Vehicle maintenance = driver safety
Proper vehicle maintenance is a key part of ensuring driver safety. We spoke to DVSA’s Enforcement Policy Manager, David Wood to learn why. We will also explore how DVSA’s earned recognition scheme can support operators in achieving vehicle and driver safety standards.
Proactive vehicle maintenance is essential to road safety for both your own drivers and other road users. The heavier and larger a vehicle, the greater a potential hazard it poses when travelling at speed. Vehicles experience wear, heat and friction as they are used, and so they need to be regularly inspected and maintained in order to ensure that parts do not fail on the road.
HGV Vehicle Inspections
If HGVs are not inspected frequently and maintained adequately, they can develop defects very fast. A recent DVSA data analysis showed that vehicles received ten times as many prohibitions three months after their annual test as they did one month post-test.
Fleet operators have a legal duty to keep vehicles roadworthy. The Road Vehicles (Construction and Use) Regulations 1986 lays out the necessary planned and preventive maintenance, as does an HGV or PSV operator’s undertakings to the Traffic Commissioner in order to fulfil the terms of their operator’s licence.
The Driver and Vehicle Standards Agency (DVSA) has an online guide to vehicle maintenance, which is the industry agreed standard for vehicle maintenance. Operators will also find useful information in the Maintenance Investigation Visit Report (MIVR) assessment guidance. David Wood, an Enforcement Policy Manager at DVSA, suggests operators “might consider working through a self-audit against the MIVR guidance”.
Ideally, says David, all vehicles should be systematically checked before use, inspected as frequently as suggested in the table below, and have planned maintenance schedules. This helps to ensure that vehicles are roadworthy throughout the year, not just at the time of the MOT test.
Failure to maintain vehicles properly can result in a high first-time failure rate at test, which is a red flag for Traffic Commissioners, and can result in a public inquiry.
Daily vehicle walk round checks
“During DVSA roadside inspections, more than 60% of HGV prohibitions relate to defects which could have been identified and reported by the driver during their walkaround check or identified while using the vehicle,” says David.
“The operator should then have fixed those defects. Drivers may not be completing thorough vehicle checks, ignoring defects or dashboard warnings, or their employers are not acting upon their findings. Some of this may come down to poor training for drivers and transport managers too.”
HGVs can develop defects relatively quickly, which is why regular scheduled inspections are so important.
Within the first 6 months of passing an MOT, HGVs inspected by DVSA receive prohibitions for serious failings such as illegal, cut and worn tyres, defective suspension, faulty steering, and ineffective brakes. These are all issues that can affect the driver’s control of the vehicle.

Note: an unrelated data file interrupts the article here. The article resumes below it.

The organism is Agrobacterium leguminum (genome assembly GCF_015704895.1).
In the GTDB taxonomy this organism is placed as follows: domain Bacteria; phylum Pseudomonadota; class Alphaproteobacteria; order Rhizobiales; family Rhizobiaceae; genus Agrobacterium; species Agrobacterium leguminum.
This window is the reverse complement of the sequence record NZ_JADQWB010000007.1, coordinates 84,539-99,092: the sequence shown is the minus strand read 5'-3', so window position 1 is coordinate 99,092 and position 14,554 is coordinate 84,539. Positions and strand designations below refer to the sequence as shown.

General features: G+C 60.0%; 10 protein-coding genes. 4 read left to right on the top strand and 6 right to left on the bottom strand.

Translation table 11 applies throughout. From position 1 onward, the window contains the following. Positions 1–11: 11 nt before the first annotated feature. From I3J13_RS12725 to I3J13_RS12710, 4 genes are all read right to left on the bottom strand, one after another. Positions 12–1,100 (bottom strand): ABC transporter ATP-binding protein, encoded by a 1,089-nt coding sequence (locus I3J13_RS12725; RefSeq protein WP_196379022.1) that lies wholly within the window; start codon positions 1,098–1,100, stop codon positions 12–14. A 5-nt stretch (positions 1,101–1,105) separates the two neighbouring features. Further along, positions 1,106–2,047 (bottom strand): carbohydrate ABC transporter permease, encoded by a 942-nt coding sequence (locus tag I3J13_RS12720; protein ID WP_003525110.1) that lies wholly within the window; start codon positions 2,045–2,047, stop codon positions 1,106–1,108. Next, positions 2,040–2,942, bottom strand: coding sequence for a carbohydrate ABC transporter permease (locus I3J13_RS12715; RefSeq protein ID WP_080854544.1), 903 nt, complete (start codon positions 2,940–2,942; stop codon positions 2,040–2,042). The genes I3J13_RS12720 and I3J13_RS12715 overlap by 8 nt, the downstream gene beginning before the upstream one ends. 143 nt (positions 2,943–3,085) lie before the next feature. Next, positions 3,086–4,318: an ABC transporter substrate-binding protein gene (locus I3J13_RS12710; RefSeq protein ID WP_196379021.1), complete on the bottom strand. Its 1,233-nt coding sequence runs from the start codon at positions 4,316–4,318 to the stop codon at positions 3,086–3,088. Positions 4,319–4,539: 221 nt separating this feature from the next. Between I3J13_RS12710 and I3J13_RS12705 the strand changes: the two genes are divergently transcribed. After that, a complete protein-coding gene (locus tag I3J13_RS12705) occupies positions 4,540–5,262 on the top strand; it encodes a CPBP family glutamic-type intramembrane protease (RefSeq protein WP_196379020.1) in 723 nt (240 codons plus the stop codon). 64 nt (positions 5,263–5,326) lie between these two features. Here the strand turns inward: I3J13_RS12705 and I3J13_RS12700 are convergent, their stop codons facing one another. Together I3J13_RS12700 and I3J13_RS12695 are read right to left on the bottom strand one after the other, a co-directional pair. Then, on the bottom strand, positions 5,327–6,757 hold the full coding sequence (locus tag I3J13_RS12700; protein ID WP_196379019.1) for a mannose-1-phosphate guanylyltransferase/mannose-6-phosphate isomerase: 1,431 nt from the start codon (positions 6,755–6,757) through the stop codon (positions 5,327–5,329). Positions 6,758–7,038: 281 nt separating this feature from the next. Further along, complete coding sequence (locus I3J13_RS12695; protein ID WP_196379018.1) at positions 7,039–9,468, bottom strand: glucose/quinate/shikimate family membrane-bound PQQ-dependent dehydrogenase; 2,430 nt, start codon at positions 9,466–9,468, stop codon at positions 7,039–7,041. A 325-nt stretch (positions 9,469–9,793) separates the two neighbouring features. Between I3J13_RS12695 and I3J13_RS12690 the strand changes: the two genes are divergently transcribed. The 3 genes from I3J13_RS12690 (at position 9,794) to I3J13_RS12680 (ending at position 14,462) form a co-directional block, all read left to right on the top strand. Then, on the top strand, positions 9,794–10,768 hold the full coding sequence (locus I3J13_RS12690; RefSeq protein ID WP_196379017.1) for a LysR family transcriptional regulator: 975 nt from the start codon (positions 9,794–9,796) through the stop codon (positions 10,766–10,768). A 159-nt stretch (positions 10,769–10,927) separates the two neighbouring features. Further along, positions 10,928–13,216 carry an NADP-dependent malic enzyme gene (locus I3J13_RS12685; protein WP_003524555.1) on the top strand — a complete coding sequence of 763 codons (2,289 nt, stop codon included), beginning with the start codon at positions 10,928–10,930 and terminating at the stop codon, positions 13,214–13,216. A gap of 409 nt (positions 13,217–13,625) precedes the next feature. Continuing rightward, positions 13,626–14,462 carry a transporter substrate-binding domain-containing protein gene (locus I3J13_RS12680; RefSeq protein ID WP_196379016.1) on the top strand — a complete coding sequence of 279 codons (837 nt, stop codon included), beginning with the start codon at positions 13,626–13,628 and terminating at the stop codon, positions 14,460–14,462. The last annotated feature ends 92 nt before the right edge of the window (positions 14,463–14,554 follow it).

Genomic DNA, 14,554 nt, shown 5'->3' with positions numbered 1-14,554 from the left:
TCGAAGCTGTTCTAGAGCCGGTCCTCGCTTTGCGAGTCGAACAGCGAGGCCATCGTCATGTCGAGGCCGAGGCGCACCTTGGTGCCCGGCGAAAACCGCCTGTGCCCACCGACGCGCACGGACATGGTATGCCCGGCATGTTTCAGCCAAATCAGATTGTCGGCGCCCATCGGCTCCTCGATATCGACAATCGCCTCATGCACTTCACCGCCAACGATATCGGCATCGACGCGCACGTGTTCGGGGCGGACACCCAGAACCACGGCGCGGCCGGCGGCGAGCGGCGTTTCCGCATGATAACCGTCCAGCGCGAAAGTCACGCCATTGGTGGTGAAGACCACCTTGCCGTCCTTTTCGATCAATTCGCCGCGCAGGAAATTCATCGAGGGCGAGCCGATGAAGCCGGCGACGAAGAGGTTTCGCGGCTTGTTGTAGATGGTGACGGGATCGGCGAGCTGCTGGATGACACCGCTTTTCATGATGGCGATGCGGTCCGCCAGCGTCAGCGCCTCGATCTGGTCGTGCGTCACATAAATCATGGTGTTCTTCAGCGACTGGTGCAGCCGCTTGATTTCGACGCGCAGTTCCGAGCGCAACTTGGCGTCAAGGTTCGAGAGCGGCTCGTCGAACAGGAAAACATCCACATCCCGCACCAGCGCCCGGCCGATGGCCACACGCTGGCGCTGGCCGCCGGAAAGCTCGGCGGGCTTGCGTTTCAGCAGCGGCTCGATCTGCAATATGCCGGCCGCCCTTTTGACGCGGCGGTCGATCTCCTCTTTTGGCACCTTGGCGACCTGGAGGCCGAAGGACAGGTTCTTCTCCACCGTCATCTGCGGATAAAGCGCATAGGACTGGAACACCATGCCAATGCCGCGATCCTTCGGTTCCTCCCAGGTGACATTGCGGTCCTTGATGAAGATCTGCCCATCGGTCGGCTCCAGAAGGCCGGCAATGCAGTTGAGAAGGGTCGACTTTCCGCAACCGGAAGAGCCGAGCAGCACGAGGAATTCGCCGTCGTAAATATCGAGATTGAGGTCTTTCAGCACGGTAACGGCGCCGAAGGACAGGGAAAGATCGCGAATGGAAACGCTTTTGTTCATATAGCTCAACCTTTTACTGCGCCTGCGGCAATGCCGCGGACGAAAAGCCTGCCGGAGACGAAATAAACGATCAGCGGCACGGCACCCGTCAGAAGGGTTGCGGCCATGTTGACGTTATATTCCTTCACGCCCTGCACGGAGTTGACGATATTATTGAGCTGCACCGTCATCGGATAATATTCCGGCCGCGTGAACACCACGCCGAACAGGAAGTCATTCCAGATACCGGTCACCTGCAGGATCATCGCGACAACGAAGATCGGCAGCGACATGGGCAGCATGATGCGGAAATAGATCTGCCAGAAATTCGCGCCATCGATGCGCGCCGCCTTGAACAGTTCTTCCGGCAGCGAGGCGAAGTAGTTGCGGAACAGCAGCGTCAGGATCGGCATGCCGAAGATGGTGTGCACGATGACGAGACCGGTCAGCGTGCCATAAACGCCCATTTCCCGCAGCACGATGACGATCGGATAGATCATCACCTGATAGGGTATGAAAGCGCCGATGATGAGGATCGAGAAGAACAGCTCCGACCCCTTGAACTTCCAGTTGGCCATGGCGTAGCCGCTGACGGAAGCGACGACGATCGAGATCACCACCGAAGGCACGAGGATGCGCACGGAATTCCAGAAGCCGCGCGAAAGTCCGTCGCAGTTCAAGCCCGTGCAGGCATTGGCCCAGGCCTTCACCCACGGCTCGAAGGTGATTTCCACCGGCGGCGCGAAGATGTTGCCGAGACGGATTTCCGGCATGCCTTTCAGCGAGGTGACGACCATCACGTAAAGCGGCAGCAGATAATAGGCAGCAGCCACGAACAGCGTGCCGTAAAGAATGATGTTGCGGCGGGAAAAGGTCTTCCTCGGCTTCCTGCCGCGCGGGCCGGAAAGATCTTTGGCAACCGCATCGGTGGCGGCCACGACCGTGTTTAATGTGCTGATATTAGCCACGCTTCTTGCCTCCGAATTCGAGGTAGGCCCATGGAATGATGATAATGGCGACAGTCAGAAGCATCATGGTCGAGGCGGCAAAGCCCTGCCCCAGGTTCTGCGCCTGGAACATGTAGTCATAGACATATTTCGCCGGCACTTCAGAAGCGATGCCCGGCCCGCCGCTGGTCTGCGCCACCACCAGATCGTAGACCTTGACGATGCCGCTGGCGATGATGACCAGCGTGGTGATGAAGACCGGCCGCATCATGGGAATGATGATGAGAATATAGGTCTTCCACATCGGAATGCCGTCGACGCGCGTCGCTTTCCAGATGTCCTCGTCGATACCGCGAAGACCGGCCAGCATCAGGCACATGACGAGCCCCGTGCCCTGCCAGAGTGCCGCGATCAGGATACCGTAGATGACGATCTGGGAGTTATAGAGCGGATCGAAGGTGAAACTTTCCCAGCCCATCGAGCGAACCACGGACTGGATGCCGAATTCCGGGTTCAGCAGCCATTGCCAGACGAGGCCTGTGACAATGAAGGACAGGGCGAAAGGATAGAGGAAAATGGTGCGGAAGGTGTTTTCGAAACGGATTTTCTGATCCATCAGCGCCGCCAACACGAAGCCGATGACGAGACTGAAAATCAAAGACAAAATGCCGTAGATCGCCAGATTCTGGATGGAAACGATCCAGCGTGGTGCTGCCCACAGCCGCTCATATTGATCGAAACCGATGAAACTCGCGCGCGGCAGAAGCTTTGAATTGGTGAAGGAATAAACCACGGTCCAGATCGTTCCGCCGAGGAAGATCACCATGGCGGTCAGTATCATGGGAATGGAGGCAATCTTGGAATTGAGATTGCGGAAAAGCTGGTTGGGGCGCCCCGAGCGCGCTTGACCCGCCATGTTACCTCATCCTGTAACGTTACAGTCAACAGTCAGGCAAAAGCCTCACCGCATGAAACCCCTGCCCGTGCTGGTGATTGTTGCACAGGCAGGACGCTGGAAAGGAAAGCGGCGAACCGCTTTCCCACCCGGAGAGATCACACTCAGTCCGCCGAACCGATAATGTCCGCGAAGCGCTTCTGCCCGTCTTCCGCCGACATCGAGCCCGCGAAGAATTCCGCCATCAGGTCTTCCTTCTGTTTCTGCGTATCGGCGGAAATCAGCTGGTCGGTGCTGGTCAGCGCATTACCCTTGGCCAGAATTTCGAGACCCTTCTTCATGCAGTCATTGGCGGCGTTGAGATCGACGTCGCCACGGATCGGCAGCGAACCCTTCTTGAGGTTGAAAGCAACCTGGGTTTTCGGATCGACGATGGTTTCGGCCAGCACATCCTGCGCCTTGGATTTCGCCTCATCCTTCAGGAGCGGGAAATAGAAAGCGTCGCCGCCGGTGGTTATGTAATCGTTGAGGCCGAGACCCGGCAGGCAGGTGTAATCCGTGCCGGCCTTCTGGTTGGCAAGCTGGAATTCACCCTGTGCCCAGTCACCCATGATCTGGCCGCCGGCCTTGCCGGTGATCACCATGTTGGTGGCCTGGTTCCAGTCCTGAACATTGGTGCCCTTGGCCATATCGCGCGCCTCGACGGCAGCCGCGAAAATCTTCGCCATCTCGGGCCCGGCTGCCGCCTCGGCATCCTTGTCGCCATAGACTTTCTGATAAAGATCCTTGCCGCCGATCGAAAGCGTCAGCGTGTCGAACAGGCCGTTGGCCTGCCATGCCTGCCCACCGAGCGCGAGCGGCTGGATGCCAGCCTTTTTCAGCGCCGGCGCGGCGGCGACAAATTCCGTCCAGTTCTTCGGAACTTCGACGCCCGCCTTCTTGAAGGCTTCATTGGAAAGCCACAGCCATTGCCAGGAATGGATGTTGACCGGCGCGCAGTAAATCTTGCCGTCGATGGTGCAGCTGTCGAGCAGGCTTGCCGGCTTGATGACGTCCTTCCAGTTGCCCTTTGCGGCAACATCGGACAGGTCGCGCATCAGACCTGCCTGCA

The top 10 defects are listed here.
Tyre defects – 50,000 breakdowns a year
National Highways data shows that 20% of all breakdowns on the strategic road network are tyre related – that’s 50,000 breakdowns a year. This is exactly the kind of hazardous and expensive situation operators can avoid with effective and proactive maintenance.
What operators can do:
- Training drivers to correctly identify and report defects before being allowed to drive a vehicle. Drivers should do a thorough walkaround check before every journey.
- Making sure the person assessing those defects is competent and able to remove the vehicle from service
- Putting adequate systems in place to manage in-service defects and ensure the vehicle is repaired or recovered.
Earned Recognition (ER) is the DVSA’s scheme for operators who wish to prove their compliance for vehicle and road safety standards.
Fleet organisations are audited before entry to the scheme to ensure that they have all the necessary policies and management structures in place to ensure legal compliance. This goes beyond vehicle roadworthiness and driver management, to include H&S policies; issues, such as fatigue, drugs, and driver health; mandatory training; and air pollution compliance.
Operators then continuously monitor their own compliance using digital or manual monitoring systems, and these provide automated reports to DVSA every four weeks, highlighting any exceptions or missed targets.
Phil Breen is the National Account Manager for the Earned Recognition scheme. He says the DVSA team can provide guidance but “It is both the drivers’ and operators’ responsibility to make sure their vehicles are safe to drive and maintained to the correct standard”.
Phil says ER KPIs highlight potential issues for operators before they become a serious problem, helping them to be more proactive and compliant. For some operators, being able to prove ongoing compliance, with regular accountability, is more meaningful than a single annual audit.
ER-accredited operators also have access to certain courses and resources, as well as the ER support team, and may find the accreditation useful in winning contracts. Moreover, as DVSA already has access to operator data, its enforcement teams are less likely to inspect ER-participant vehicles at the roadside.
ER ensures that operators have proper management systems in place for roadworthiness and vehicle maintenance. And, as we have seen, vehicle maintenance is one of the crucial factors in lowering fleet risk.